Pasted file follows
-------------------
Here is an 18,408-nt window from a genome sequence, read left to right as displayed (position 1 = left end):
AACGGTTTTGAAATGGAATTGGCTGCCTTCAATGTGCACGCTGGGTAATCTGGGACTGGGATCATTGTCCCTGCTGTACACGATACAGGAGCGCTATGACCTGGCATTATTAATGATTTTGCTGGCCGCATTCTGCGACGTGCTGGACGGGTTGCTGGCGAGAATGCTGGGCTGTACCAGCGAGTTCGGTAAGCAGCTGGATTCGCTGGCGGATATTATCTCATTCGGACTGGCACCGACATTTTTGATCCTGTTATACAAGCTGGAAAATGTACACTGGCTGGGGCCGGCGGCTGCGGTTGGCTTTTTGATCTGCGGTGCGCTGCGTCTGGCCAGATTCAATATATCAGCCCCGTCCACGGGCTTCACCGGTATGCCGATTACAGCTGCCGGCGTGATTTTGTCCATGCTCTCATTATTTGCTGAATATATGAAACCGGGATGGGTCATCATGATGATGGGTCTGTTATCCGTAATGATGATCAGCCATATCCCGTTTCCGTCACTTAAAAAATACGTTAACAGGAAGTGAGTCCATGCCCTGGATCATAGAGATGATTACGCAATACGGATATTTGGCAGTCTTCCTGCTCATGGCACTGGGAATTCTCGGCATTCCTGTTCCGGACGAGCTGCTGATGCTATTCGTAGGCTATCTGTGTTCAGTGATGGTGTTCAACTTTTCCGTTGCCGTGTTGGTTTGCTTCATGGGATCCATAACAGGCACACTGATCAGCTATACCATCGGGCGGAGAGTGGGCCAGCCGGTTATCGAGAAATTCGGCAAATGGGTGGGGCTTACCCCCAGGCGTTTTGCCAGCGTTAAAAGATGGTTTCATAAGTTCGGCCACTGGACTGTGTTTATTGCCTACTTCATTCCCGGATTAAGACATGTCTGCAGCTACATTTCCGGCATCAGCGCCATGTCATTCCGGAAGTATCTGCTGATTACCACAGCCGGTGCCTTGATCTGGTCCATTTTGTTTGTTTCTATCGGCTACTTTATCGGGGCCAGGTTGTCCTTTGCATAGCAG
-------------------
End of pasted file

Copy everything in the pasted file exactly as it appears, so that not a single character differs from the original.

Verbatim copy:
Here is an 18,408-nt window from a genome sequence, read left to right as displayed (position 1 = left end):
AACGGTTTTGAAATGGAATTGGCTGCCTTCAATGTGCACGCTGGGTAATCTGGGACTGGGATCATTGTCCCTGCTGTACACGATACAGGAGCGCTATGACCTGGCATTATTAATGATTTTGCTGGCCGCATTCTGCGACGTGCTGGACGGGTTGCTGGCGAGAATGCTGGGCTGTACCAGCGAGTTCGGTAAGCAGCTGGATTCGCTGGCGGATATTATCTCATTCGGACTGGCACCGACATTTTTGATCCTGTTATACAAGCTGGAAAATGTACACTGGCTGGGGCCGGCGGCTGCGGTTGGCTTTTTGATCTGCGGTGCGCTGCGTCTGGCCAGATTCAATATATCAGCCCCGTCCACGGGCTTCACCGGTATGCCGATTACAGCTGCCGGCGTGATTTTGTCCATGCTCTCATTATTTGCTGAATATATGAAACCGGGATGGGTCATCATGATGATGGGTCTGTTATCCGTAATGATGATCAGCCATATCCCGTTTCCGTCACTTAAAAAATACGTTAACAGGAAGTGAGTCCATGCCCTGGATCATAGAGATGATTACGCAATACGGATATTTGGCAGTCTTCCTGCTCATGGCACTGGGAATTCTCGGCATTCCTGTTCCGGACGAGCTGCTGATGCTATTCGTAGGCTATCTGTGTTCAGTGATGGTGTTCAACTTTTCCGTTGCCGTGTTGGTTTGCTTCATGGGATCCATAACAGGCACACTGATCAGCTATACCATCGGGCGGAGAGTGGGCCAGCCGGTTATCGAGAAATTCGGCAAATGGGTGGGGCTTACCCCCAGGCGTTTTGCCAGCGTTAAAAGATGGTTTCATAAGTTCGGCCACTGGACTGTGTTTATTGCCTACTTCATTCCCGGATTAAGACATGTCTGCAGCTACATTTCCGGCATCAGCGCCATGTCATTCCGGAAGTATCTGCTGATTACCACAGCCGGTGCCTTGATCTGGTCCATTTTGTTTGTTTCTATCGGCTACTTTATCGGGGCCAGGTTGTCCTTTGCATAGCAG